Stars on social media agree to say more explicitly when their posts are ads Watch

StrawberryDreams
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https://www.bbc.co.uk/news/technology-46960179

Stars on social media have agreed to state more explicitly when their posts are paid-for ads, as the Competition and Markets Authority have said the way they are currently posting ads breaks consumer law.

What do you think? Do you think it's about time people on social media are held accountable to advertising laws when promoting products for companies? Or do you think they're being judged too harshly?

Reply below and let us know your thoughts!
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Violet Femme
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I think if you are dumb enough to not spot that they are advertising, then you deserve to feel ripped off when you find that the green tea herbal infusion detox enema kit you bought on the basis of some social media star's recommendation doesn't live up to your to expectation.
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the beer
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Stars agree to abide by the law? How thoroughly nice of them, It's a start i guess.
Last edited by the beer; 3 weeks ago
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Maven Writers
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It's about time. Millions of us follow these stars on social media and other platforms because of our connection with their art, not to be turned into browsing cheque books. We already have thousands of advertising messages hiting us from every angle every single day. We don't need more marketing gimmicks coming at us while we're trying to relax and unwind with our chosen online social clique, at least not without informing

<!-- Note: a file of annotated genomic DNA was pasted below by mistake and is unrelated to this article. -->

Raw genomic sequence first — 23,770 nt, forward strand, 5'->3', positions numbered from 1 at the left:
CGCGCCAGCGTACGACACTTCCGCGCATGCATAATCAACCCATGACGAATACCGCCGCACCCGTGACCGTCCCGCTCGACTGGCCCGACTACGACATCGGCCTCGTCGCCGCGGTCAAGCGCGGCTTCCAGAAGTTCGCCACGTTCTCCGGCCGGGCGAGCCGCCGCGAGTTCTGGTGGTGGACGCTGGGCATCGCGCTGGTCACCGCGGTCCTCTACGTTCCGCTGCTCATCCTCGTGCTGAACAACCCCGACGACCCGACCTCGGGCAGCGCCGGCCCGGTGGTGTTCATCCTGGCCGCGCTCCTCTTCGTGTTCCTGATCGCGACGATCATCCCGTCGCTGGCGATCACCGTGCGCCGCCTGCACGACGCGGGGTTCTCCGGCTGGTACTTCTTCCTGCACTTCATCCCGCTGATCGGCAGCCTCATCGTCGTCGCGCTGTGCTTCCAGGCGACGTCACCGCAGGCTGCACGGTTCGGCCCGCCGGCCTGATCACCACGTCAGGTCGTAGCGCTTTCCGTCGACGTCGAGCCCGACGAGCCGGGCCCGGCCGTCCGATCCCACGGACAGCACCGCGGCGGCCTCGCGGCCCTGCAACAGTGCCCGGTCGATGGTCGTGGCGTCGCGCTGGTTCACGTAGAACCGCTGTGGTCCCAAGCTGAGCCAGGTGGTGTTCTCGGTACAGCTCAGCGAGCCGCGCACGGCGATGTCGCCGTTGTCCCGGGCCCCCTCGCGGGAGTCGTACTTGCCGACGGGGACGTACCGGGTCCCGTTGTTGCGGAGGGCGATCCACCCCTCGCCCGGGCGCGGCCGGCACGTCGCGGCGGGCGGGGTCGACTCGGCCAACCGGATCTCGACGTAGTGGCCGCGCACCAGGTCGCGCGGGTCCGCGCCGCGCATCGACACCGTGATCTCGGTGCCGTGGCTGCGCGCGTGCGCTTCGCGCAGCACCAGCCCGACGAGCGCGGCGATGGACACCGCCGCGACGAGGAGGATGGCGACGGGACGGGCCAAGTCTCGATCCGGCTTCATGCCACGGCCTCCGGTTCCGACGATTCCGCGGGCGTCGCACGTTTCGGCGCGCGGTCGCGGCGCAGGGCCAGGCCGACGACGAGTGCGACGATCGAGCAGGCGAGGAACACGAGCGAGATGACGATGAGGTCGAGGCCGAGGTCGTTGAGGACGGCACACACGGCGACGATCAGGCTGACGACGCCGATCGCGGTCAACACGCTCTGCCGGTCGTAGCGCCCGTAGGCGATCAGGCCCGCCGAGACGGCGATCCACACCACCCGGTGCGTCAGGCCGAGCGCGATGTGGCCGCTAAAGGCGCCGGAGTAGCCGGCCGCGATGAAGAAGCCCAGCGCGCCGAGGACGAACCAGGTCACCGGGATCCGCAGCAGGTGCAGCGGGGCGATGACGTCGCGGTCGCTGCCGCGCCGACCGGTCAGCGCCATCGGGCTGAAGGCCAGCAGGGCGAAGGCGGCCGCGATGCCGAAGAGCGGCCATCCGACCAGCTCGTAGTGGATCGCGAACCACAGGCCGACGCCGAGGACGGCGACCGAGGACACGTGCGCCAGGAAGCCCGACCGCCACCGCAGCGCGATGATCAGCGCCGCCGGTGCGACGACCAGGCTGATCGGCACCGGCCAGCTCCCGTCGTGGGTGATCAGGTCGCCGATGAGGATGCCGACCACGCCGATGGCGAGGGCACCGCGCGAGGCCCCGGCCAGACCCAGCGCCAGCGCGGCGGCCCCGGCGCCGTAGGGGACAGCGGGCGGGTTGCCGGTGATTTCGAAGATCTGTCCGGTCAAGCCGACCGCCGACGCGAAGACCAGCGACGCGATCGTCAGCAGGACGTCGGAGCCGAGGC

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ThomH97
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I agree with it for a consumable product that is supposed to have an effect. Someone young, fit and healthy claiming (or implying) they owe it to McDonald's 10 times a day should state they have been paid for the endorsement, even if in this case it's very obvious.

I don't see the need for actual visual items, such as accessories. The photo at the bottom with Louise Thompson wearing a redacted watch, and saying she's wearing a redacted watch is fine. If you like the look of it, you can go and buy it, and that's ignoring the clear indication it's an ad of the discount code. There's no false or unprovable claim there.

My distinction is substance and style, I guess. You shouldn't claim there's substance if you're doing it because someone has paid you to do so rather than finding out it's substantial value yourself, but claiming something superficial has superficial value is fine whether you're paid to do so or not.
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boom88
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The headline is misleading, it should be "Sixteen stars on social media agree". I doubt it will change anything.
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Decahedron
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Do you think laws should be upheld? What a stupid question.
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